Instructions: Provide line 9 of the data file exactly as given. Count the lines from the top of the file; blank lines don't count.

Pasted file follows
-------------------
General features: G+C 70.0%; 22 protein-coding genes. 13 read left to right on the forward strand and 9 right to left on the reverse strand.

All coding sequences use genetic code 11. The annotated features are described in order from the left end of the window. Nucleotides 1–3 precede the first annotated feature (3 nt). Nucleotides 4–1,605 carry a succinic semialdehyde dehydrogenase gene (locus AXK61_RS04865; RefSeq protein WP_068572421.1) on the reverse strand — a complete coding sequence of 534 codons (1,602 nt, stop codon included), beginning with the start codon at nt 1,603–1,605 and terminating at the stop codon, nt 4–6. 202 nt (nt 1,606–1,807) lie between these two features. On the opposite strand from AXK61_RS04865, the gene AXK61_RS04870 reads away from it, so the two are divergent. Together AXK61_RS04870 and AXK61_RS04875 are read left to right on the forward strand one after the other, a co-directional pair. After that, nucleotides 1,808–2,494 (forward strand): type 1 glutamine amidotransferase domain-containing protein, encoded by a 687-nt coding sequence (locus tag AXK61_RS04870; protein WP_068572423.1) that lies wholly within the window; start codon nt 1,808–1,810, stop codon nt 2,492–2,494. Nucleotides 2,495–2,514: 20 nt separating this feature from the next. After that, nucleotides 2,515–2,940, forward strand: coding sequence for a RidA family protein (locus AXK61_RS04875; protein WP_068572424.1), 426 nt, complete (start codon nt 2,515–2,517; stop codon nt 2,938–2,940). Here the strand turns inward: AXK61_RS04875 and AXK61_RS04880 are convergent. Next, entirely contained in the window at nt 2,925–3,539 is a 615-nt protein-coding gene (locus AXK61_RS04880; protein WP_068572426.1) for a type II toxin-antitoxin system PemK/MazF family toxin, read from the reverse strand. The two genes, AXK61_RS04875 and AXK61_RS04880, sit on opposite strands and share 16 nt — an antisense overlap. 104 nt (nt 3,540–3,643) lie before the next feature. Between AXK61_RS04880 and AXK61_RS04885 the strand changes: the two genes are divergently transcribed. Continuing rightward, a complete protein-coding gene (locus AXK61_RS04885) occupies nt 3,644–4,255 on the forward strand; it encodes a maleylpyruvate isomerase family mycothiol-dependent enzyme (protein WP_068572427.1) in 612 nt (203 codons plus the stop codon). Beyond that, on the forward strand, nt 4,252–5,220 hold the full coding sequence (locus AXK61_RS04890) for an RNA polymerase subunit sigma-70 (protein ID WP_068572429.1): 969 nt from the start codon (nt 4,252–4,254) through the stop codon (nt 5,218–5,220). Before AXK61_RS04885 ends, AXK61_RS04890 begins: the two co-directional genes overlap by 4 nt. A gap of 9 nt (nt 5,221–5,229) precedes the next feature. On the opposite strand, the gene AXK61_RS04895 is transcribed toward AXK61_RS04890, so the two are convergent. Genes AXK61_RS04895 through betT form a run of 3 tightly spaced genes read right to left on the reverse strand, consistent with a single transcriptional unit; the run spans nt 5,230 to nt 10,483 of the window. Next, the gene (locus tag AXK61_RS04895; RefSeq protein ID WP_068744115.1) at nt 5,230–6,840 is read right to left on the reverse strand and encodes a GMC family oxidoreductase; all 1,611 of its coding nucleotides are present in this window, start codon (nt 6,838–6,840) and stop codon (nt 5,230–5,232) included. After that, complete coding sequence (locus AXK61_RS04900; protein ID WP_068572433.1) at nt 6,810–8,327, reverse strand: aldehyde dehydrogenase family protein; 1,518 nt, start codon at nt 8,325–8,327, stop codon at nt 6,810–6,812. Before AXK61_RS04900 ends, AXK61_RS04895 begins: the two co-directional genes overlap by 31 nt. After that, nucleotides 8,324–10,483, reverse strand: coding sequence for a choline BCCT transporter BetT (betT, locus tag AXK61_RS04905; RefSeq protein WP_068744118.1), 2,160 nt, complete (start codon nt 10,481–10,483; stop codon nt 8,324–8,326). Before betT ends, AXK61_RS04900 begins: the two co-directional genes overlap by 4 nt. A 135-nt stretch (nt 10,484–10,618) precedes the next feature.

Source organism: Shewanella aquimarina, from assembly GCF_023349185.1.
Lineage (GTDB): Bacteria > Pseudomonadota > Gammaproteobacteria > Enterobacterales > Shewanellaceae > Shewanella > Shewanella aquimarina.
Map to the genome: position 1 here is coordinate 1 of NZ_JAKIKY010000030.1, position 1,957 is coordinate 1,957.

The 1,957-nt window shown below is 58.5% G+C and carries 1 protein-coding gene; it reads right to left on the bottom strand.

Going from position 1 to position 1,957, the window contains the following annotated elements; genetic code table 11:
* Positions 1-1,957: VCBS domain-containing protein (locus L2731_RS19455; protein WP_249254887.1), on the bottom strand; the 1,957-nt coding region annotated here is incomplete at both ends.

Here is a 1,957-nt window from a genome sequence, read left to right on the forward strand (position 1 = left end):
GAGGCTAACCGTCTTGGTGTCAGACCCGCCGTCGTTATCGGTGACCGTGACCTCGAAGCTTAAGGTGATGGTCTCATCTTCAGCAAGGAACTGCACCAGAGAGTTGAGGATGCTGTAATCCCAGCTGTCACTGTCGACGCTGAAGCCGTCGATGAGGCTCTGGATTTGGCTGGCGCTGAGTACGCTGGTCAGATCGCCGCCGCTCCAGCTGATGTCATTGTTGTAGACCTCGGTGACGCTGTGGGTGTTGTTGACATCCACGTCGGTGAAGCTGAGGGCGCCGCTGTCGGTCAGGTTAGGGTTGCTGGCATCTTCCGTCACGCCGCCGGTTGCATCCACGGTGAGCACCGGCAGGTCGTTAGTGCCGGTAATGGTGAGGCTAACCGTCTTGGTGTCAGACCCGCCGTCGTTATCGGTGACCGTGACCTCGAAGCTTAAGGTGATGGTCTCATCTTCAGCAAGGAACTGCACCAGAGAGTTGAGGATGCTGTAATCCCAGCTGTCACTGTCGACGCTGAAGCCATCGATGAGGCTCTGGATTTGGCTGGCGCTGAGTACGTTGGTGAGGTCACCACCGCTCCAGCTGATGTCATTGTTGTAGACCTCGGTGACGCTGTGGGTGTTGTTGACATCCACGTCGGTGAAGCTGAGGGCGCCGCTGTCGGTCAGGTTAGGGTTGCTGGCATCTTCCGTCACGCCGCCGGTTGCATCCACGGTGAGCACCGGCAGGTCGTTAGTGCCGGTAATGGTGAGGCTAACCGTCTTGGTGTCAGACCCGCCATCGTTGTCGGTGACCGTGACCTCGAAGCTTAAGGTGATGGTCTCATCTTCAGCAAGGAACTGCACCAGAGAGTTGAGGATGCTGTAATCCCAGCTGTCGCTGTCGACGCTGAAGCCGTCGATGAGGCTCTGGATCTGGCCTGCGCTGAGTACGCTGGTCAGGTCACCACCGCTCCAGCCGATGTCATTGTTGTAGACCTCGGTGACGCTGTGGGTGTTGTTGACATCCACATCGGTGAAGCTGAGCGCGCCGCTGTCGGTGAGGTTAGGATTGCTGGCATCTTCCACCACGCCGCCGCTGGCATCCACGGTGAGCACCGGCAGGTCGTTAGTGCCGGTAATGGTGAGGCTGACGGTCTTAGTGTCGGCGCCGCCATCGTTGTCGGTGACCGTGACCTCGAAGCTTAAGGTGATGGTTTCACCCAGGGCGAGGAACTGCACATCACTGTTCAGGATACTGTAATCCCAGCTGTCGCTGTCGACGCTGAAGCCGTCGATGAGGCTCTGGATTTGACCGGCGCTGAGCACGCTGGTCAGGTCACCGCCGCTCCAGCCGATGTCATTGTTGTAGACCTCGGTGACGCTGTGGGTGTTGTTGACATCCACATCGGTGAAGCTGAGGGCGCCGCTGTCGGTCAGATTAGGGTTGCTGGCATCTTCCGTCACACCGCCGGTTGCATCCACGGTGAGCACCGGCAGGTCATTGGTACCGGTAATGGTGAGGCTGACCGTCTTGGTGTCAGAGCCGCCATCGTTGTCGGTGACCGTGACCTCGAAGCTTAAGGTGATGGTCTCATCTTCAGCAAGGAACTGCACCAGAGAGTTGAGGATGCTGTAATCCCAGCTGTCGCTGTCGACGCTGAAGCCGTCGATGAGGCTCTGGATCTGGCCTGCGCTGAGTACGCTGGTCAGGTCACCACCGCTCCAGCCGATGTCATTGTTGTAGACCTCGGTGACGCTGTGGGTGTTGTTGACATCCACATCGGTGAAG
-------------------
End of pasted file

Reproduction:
Here is a 1,957-nt window from a genome sequence, read left to right on the forward strand (position 1 = left end):